It is not then, too surprising that in recent weeks Labour figures such as Brian Wilson and Maria Fyfe, in this paper, have laid into what they have seen as the over-promotion of the Nationalist tradition – with both criticising visitScotland for profiling Robert McIntyre’s election as SNP MP for Motherwell in 1945.
What people like Wilson and others are asserting is that the Nationalist history and folklore of Scotland is, somehow, illegitimate. That it is partisan, not mainstream and unworthy of becoming part of the official canvas of modern Scotland. It is a deeply flawed, problematic and pernicious view of Scotland.
Let’s take a very different view of Scotland – one many of us have grown up and are familiar with – the Labour story of Scotland. This has celebrated the life and ideas of Keir Hardie, James Maxton and John Wheatley, the formation of the Independent Labour Party, “Red Clydeside” and Tom Johnston.
The story this weaved was of working people standing up for economic and social progress and reform, campaigning across issues from temperance and land reform and home rule, and the arrival of Labour as a party of government, first in minority administrations in 1924 and 1929, and then as a majority Labour Government in 1945.
This is part of the fabric of what has made Scotland – and one Labour politicians have invited us to accept uncritically as a national story. But let’s be clear: it is a minority account of Scotland. For even at the zenith of its powers Labour never was a majority party of the popular vote.
So it ill-behoves Labour figures who have trumpeted and oversold their own history – which nearly all of us accept as an intrinsic part of the modern Scottish story – to start being so dismissive about Nationalist Scotland.
Nationalist Scotland’s story is a powerful, potent one filled with emotion, idealism and people of principle in its early days standing up for what they believed in against all the odds. Just like the formative period of Labour.
Robert McIntyre’s victory at Motherwell is a significant point in Scottish politics; it doesn’t matter that he was only elected for three months. Keir Hardie’s Scottish legend is centred on him standing in the Mid-Lanark by-election of 1888, winning a mere 617 votes and being humiliated.
McIntyre’s victory gave the SNP hope at the height of the two-party system. Then there is the coming of Polaris to the Clyde in the 1960s, the rise of the anti-nuclear movement and Labour’s first abandonment of it. There then follows Winnie winning Hamilton, Margo and Govan, the watershed of the 1979 referendum, and the Thatcher decade, leading up to present events.
The Nationalists have contributed enormously to the enriching of Scottish public life and for anyone who doubts that, just imagine a politics reduced to a choice between Johann Lamont, Willie Rennie and Ruth Davidson.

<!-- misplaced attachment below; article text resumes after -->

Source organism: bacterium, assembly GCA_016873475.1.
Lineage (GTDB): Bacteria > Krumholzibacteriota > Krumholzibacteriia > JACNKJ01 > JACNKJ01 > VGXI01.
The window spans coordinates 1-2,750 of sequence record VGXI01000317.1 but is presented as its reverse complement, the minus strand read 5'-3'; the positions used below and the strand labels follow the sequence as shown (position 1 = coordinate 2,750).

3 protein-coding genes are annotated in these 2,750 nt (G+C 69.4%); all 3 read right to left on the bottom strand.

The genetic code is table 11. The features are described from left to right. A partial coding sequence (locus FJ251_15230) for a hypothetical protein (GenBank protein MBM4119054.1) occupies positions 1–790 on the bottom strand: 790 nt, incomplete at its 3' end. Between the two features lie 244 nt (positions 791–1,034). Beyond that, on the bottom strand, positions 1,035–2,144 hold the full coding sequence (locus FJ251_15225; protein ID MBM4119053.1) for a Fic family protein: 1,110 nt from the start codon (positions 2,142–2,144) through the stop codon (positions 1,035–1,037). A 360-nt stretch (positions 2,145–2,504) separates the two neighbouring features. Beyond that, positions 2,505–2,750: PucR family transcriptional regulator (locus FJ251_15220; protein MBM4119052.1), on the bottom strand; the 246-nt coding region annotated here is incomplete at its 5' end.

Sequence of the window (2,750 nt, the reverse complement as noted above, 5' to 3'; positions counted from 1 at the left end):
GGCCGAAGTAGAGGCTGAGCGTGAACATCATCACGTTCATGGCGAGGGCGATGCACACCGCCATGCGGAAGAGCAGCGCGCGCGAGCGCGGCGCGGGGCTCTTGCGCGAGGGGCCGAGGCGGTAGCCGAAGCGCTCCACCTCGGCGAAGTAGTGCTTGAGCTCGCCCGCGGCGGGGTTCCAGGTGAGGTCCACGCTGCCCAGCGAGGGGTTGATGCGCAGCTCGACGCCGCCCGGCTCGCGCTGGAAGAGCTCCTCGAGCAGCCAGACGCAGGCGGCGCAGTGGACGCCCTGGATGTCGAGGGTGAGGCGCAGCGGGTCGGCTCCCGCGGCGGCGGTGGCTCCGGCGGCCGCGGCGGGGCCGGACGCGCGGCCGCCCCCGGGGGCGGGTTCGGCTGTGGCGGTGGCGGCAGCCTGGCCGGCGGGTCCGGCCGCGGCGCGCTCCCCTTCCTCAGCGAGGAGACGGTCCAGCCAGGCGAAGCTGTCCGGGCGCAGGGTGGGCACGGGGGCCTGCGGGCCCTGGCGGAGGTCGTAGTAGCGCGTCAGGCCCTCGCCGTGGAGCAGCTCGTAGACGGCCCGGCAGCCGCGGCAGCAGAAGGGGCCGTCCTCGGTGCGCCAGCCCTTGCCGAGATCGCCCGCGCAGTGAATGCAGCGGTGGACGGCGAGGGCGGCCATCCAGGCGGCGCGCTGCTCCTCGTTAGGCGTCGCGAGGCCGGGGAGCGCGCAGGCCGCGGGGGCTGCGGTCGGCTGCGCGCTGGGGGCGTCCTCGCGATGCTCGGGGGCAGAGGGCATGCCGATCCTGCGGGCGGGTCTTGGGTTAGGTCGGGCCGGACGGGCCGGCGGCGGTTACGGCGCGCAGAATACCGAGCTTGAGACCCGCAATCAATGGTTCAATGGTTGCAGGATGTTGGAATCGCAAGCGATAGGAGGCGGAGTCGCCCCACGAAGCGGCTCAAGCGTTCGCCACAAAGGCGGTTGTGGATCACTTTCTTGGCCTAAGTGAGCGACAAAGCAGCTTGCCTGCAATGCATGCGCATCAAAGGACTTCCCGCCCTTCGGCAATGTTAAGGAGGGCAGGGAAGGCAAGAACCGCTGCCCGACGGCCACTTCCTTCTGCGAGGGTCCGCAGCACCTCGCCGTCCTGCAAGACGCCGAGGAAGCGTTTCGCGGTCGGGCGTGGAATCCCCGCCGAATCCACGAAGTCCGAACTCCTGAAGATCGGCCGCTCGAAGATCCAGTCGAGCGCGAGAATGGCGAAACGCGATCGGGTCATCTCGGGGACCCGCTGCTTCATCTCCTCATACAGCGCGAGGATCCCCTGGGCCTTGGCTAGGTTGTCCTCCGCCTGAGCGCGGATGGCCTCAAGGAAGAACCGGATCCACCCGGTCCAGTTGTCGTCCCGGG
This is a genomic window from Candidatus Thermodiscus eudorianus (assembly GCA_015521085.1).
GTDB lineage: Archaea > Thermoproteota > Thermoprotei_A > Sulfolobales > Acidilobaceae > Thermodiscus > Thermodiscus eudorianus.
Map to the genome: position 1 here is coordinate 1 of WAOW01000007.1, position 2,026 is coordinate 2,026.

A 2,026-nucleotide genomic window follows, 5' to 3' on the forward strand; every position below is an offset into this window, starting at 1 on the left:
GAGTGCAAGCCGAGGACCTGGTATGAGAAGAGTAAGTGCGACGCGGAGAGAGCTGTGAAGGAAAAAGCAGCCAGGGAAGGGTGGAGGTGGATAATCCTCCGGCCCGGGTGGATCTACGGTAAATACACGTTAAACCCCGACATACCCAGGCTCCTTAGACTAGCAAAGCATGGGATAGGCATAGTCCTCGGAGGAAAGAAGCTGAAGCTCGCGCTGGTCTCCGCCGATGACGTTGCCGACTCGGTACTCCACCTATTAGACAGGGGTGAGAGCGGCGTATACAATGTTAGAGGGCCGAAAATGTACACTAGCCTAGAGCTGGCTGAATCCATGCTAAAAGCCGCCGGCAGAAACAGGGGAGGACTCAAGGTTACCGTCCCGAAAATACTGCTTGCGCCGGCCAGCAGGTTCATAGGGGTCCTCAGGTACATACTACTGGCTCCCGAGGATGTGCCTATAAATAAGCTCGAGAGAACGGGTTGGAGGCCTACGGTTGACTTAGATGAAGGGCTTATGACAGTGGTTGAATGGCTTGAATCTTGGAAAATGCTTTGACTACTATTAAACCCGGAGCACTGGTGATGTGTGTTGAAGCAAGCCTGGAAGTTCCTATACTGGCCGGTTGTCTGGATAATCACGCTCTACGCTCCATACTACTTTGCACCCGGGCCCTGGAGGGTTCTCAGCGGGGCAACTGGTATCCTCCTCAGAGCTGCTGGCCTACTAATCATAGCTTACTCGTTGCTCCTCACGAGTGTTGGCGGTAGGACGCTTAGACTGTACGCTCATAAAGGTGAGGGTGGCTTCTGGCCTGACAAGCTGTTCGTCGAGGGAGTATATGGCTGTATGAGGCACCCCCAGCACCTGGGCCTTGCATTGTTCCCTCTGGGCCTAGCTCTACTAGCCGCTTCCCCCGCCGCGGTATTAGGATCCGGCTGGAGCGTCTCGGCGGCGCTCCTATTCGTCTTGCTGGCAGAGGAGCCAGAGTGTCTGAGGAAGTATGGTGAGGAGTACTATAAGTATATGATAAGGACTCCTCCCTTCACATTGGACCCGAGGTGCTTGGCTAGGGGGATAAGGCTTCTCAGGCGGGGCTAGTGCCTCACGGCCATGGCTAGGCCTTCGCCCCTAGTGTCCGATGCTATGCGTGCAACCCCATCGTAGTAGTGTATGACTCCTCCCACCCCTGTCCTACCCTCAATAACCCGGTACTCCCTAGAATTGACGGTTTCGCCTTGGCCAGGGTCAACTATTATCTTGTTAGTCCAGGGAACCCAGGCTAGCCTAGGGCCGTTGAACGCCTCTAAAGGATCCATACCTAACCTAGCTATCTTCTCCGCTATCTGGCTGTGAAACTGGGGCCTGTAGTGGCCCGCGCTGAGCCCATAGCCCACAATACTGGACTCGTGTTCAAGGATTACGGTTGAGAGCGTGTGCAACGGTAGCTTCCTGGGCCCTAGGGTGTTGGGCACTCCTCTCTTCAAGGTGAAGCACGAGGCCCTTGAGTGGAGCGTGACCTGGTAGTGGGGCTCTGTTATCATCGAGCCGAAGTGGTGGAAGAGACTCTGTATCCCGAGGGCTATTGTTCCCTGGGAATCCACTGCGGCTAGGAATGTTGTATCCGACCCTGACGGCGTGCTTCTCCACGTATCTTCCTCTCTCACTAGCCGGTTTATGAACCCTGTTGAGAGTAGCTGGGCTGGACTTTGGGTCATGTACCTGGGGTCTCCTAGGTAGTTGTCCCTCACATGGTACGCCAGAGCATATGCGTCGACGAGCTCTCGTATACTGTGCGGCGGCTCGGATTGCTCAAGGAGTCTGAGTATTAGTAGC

And it might even be one without a Scottish Parliament for the electoral threat of the SNP was a huge factor in Labour’s reluctant turn back to devolution in the 1970s. Imagine contemporary Scotland without the bulwark of the Scottish Parliament against Conservative led cuts and austerity.
What seems to get a large part of Labour annoyed is the very existence of the Nationalists who don’t conform to neat left/right distinctions. But more fundamentally, they have threatened Labour’s divine right to rule and the entitlement culture which exists to this day in the heart of the people’s party.
For Labour to ever develop a mature strategy of opposing the Nationalists they are going to have to come to terms with them as a permanent part of Scottish life. Instead of hating every breath Alex Salmond takes, they have to learn to respect and understand him, get inside his psyche, and then begin to make sense of and exploit his weaknesses. It is a better approach than insulting him every day in a scattergun way which has little impact.
Yet if Labour history is only one part of the fabric of our nation, so then the same is true of Nationalist folklore and tradition. The SNP may be a catch-all party with a wide appeal across groups and communities the length and breadth of Scotland, but they are still, like Labour at its peak, a minority force. More people voted for parties other than the SNP even at their spectacular 2011 election landslide.
There is a deeper set of truths at play in this. Ergo that the Labour account was once seen and portrayed as the only show in town – something dangerous and anti-democratic. So the same is true of a Nationalist account of Scotland which becomes too over-bearing and the monopoly of wisdom.
Any political dispensation which becomes too much the official story sends out danger signals for the vitality of democracy. There are many Scotlands. Labour Scotland, is still coming to terms with its diminished status, and is clearly in a lot of pain and denial.
The Nationalist account is now firmly part of the mainstream of Scottish public life and, even in places, the new establishment, but it cannot and must not be allowed to become the only show.
Scotland has to belatedly embrace pluralism and the idea of different, competing visions of our politics and country. There is a politics beyond Labour and Nationalists, a politics beyond politicians, and even ideas of change which aren’t narrowly focused on politics.
Understanding this would be a gigantic leap which could contribute towards transforming the context of the independence debate, but perhaps even more importantly, changing the culture of our nation into one which allows for, tolerates and respects differing and dissenting opinions.